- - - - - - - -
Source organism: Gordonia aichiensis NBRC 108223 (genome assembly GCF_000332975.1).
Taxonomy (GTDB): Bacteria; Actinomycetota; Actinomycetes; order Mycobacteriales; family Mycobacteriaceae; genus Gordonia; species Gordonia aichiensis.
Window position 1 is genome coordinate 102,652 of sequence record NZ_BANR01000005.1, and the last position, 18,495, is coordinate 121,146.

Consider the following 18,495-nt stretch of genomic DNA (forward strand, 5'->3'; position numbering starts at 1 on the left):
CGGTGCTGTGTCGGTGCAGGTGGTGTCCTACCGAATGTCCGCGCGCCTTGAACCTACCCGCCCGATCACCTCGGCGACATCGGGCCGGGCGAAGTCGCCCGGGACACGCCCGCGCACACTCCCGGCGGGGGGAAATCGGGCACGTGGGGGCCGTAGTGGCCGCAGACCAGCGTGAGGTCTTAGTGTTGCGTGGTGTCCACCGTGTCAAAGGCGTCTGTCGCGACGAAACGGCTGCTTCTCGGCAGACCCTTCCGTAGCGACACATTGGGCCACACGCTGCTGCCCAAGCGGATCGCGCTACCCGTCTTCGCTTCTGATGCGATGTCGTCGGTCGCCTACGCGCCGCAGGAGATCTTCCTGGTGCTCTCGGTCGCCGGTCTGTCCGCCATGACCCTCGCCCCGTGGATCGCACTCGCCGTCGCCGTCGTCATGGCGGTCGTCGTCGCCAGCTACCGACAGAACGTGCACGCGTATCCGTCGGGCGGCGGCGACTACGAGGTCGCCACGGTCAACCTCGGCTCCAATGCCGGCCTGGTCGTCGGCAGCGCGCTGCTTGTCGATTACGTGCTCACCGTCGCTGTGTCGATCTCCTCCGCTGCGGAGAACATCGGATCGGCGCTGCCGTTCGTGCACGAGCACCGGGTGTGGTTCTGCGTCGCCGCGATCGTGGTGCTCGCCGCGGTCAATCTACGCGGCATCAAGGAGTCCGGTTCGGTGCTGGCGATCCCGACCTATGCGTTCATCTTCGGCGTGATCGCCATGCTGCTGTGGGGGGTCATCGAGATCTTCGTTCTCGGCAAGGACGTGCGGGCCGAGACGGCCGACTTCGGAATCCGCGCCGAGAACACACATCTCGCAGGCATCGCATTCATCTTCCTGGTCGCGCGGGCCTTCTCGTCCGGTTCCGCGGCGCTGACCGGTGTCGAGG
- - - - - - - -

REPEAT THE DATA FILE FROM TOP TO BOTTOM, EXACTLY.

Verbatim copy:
Source organism: Gordonia aichiensis NBRC 108223 (genome assembly GCF_000332975.1).
Taxonomy (GTDB): Bacteria; Actinomycetota; Actinomycetes; order Mycobacteriales; family Mycobacteriaceae; genus Gordonia; species Gordonia aichiensis.
Window position 1 is genome coordinate 102,652 of sequence record NZ_BANR01000005.1, and the last position, 18,495, is coordinate 121,146.

Consider the following 18,495-nt stretch of genomic DNA (forward strand, 5'->3'; position numbering starts at 1 on the left):
CGGTGCTGTGTCGGTGCAGGTGGTGTCCTACCGAATGTCCGCGCGCCTTGAACCTACCCGCCCGATCACCTCGGCGACATCGGGCCGGGCGAAGTCGCCCGGGACACGCCCGCGCACACTCCCGGCGGGGGGAAATCGGGCACGTGGGGGCCGTAGTGGCCGCAGACCAGCGTGAGGTCTTAGTGTTGCGTGGTGTCCACCGTGTCAAAGGCGTCTGTCGCGACGAAACGGCTGCTTCTCGGCAGACCCTTCCGTAGCGACACATTGGGCCACACGCTGCTGCCCAAGCGGATCGCGCTACCCGTCTTCGCTTCTGATGCGATGTCGTCGGTCGCCTACGCGCCGCAGGAGATCTTCCTGGTGCTCTCGGTCGCCGGTCTGTCCGCCATGACCCTCGCCCCGTGGATCGCACTCGCCGTCGCCGTCGTCATGGCGGTCGTCGTCGCCAGCTACCGACAGAACGTGCACGCGTATCCGTCGGGCGGCGGCGACTACGAGGTCGCCACGGTCAACCTCGGCTCCAATGCCGGCCTGGTCGTCGGCAGCGCGCTGCTTGTCGATTACGTGCTCACCGTCGCTGTGTCGATCTCCTCCGCTGCGGAGAACATCGGATCGGCGCTGCCGTTCGTGCACGAGCACCGGGTGTGGTTCTGCGTCGCCGCGATCGTGGTGCTCGCCGCGGTCAATCTACGCGGCATCAAGGAGTCCGGTTCGGTGCTGGCGATCCCGACCTATGCGTTCATCTTCGGCGTGATCGCCATGCTGCTGTGGGGGGTCATCGAGATCTTCGTTCTCGGCAAGGACGTGCGGGCCGAGACGGCCGACTTCGGAATCCGCGCCGAGAACACACATCTCGCAGGCATCGCATTCATCTTCCTGGTCGCGCGGGCCTTCTCGTCCGGTTCCGCGGCGCTGACCGGTGTCGAGG